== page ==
• 7.L.5 Demonstrate understanding of figurative language, word relationships, and nuances in word meanings. 7.L.5.1 Interpret figures of speech (e.g., literary, biblical, and mythological allusions) in context. 7.L.5.2 Use the relationship between particular...
        • Reading: Literature

          • 7.RL.2 Determine a theme or central idea of a text and analyze its development over the course of the text; provide an objective summary of the text.
          • 7.RL.4 Determine the meaning of words and phrases as they are used in a text, including figurative and connotative meanings; analyze the impact of rhymes and other repetitions of sounds (e.g., alliteration) on a specific verse or stanza of a poem or section...
          • 7.RL.5 Analyze how a drama’s or poem’s form or structure (e.g., soliloquy, sonnet) contributes to its meaning.
        • Grade 8
          • 8.RL.2 Determine a theme or central idea of a text and analyze its development over the course of the text, including its relationship to the characters, setting, and plot; provide an objective summary of the text.
          • 8.RL.3 Analyze how particular lines of dialogue or incidents in a story or drama propel the action, reveal aspects of a character, or provoke a decision.
          • 8.RL.4 Determine the meaning of words and phrases as they are used in a text, including figurative and connotative meanings; analyze the impact of specific word choices on meaning and tone, including analogies or allusions to other texts.

North Carolina curriculum alignment

English Language Arts (2004)

Grade 8

  • Goal 2: The learner will use and evaluate information from a variety of sources.
    • Objective 2.01: Analyze and evaluate informational materials that are read, heard, and/or viewed by:
      • monitoring comprehension for understanding of what is read, heard and/or viewed.
      • recognizing the characteristics of informational materials.
      • summarizing information.
      • determining the importance of information.
      • making connections to related topics/information.
      • drawing inferences.
      • generating questions.
      • extending ideas.
  • Goal 4: The learner will continue to refine critical thinking skills and create criteria to evaluate print and non-print materials.
    • Objective 4.01: Analyze the purpose of the author or creator and the impact of that purpose by:
      • monitoring comprehension for understanding of what is read, heard, and/or viewed.
      • evaluating any bias, apparent or hidden messages, emotional factors, and/or propaganda techniques.
      • evaluating the underlying assumptions of the author/creator.
      • evaluate the effects of the author's craft on the reader/viewer/listener.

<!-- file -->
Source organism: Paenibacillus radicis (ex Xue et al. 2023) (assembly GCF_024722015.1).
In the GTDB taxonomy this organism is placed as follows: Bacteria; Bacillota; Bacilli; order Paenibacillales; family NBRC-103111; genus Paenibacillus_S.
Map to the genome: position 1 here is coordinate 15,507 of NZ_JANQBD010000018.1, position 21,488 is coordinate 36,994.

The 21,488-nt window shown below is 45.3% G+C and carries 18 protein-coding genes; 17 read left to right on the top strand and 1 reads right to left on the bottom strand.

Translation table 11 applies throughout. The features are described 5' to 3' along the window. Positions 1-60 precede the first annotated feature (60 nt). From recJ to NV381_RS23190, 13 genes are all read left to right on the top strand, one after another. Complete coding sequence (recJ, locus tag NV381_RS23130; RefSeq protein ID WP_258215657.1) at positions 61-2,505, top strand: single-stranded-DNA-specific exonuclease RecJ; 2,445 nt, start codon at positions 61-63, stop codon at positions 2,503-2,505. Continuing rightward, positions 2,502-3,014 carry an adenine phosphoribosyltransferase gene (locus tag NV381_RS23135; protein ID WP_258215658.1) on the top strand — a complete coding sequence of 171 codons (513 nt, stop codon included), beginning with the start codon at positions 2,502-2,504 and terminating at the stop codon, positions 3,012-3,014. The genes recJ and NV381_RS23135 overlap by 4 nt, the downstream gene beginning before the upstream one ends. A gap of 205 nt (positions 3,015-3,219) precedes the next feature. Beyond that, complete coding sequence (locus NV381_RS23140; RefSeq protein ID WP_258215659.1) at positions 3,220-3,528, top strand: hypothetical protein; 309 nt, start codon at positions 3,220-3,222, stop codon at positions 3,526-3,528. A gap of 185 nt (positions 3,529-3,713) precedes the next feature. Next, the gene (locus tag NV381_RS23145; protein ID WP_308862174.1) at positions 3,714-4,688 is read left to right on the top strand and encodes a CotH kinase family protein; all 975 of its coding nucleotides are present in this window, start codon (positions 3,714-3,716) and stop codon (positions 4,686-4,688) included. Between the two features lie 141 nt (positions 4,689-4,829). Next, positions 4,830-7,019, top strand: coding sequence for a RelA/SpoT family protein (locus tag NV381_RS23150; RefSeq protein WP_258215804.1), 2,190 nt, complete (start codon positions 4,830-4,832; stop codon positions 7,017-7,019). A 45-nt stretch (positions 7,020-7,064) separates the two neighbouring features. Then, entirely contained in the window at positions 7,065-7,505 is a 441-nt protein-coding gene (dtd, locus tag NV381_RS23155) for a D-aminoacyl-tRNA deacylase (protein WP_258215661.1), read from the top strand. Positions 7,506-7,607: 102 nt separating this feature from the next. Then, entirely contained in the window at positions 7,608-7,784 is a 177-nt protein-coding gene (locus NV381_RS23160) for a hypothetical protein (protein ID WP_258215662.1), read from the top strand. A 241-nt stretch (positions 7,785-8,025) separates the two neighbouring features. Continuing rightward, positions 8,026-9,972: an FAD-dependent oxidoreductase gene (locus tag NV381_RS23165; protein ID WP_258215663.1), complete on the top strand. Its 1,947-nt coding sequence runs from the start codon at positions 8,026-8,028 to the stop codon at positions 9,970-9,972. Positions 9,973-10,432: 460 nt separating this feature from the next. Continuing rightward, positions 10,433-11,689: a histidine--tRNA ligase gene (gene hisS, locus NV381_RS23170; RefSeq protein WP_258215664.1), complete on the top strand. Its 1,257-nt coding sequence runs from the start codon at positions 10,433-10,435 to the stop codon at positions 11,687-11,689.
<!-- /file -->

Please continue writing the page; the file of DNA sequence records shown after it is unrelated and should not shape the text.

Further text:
• Objective 4.02: Analyze and develop (with limited assistance) and apply appropriate criteria to evaluate the quality of the communication by:
      • using knowledge of language structure and literary or media techniques.
      • drawing conclusions based on evidence, reasons, or relevant information.
      • considering the implications, consequences, or impact of those conclusions.
  • Goal 5: The learner will respond to various literary genres using interpretive and evaluative processes.
    • Objective 5.01: Increase fluency, comprehension, and insight through a meaningful and comprehensive literacy program by:
      • using effective reading strategies to match type of text.
      • reading self-selected literature and other materials of interest to the individual.
      • reading literature and other materials selected by the teacher.
      • assuming a leadership role in student-teacher reading conferences.
      • leading small group discussions.
      • taking an active role in whole class seminars.
      • analyzing the effects of elements such as plot, theme, charaterization, style, mood, and tone.
      • discussing the effects of such literary devices as figurative language, dialogue, flashback, allusion, irony, and symbolism.
      • analyzing and evaluating themes and central ideas in literature and other texts in relation to personal and societal issues.
      • extending understanding by creating products for different purposes, different audiences, and within various contexts.
      • analyzing and evaluating the relationships between and among characters, ideas, concepts, and/or experiences.
    • Objective 5.02: Study the characteristics of literary genres (fiction, nonfiction, drama, and poetry) through:
      • reading a variety of literature and other text (e.g., young adult novels, short stories, biographies, plays, free verse, narrative poems).
      • evaluating what impact genre-specific characteristics have on the meaning of the text.
      • evaluating how the author's choice and use of a genre shapes the meaning of the literary work.
      • evaluating what impact literary elements have on the meaning of the text.